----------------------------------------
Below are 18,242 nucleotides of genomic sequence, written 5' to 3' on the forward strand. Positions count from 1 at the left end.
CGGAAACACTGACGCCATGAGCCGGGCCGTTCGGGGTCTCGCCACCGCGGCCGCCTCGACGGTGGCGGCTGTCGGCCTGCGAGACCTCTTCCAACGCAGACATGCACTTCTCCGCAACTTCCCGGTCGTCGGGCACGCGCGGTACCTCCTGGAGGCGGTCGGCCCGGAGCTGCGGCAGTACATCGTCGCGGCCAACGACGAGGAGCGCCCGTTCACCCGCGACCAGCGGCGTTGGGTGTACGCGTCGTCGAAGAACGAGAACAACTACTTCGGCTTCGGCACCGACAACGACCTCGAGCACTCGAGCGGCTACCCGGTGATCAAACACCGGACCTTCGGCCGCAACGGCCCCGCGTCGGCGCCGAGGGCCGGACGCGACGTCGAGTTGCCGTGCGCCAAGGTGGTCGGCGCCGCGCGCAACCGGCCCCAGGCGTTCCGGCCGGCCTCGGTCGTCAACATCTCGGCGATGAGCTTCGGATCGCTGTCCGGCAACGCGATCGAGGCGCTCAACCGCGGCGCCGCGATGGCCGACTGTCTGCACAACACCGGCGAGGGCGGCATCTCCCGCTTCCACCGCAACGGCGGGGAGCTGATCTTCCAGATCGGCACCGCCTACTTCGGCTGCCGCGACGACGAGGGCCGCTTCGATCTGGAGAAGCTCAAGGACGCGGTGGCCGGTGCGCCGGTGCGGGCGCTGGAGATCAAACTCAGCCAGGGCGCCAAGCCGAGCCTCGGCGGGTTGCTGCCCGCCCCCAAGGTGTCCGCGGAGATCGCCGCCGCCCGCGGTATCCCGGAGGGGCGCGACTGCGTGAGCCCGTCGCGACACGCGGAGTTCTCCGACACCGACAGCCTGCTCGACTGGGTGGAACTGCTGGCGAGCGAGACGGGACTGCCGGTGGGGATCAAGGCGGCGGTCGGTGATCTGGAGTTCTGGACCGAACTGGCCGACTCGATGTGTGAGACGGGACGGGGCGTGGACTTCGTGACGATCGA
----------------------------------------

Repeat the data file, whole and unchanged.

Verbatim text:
Below are 18,242 nucleotides of genomic sequence, written 5' to 3' on the forward strand. Positions count from 1 at the left end.
CGGAAACACTGACGCCATGAGCCGGGCCGTTCGGGGTCTCGCCACCGCGGCCGCCTCGACGGTGGCGGCTGTCGGCCTGCGAGACCTCTTCCAACGCAGACATGCACTTCTCCGCAACTTCCCGGTCGTCGGGCACGCGCGGTACCTCCTGGAGGCGGTCGGCCCGGAGCTGCGGCAGTACATCGTCGCGGCCAACGACGAGGAGCGCCCGTTCACCCGCGACCAGCGGCGTTGGGTGTACGCGTCGTCGAAGAACGAGAACAACTACTTCGGCTTCGGCACCGACAACGACCTCGAGCACTCGAGCGGCTACCCGGTGATCAAACACCGGACCTTCGGCCGCAACGGCCCCGCGTCGGCGCCGAGGGCCGGACGCGACGTCGAGTTGCCGTGCGCCAAGGTGGTCGGCGCCGCGCGCAACCGGCCCCAGGCGTTCCGGCCGGCCTCGGTCGTCAACATCTCGGCGATGAGCTTCGGATCGCTGTCCGGCAACGCGATCGAGGCGCTCAACCGCGGCGCCGCGATGGCCGACTGTCTGCACAACACCGGCGAGGGCGGCATCTCCCGCTTCCACCGCAACGGCGGGGAGCTGATCTTCCAGATCGGCACCGCCTACTTCGGCTGCCGCGACGACGAGGGCCGCTTCGATCTGGAGAAGCTCAAGGACGCGGTGGCCGGTGCGCCGGTGCGGGCGCTGGAGATCAAACTCAGCCAGGGCGCCAAGCCGAGCCTCGGCGGGTTGCTGCCCGCCCCCAAGGTGTCCGCGGAGATCGCCGCCGCCCGCGGTATCCCGGAGGGGCGCGACTGCGTGAGCCCGTCGCGACACGCGGAGTTCTCCGACACCGACAGCCTGCTCGACTGGGTGGAACTGCTGGCGAGCGAGACGGGACTGCCGGTGGGGATCAAGGCGGCGGTCGGTGATCTGGAGTTCTGGACCGAACTGGCCGACTCGATGTGTGAGACGGGACGGGGCGTGGACTTCGTGACGATCGA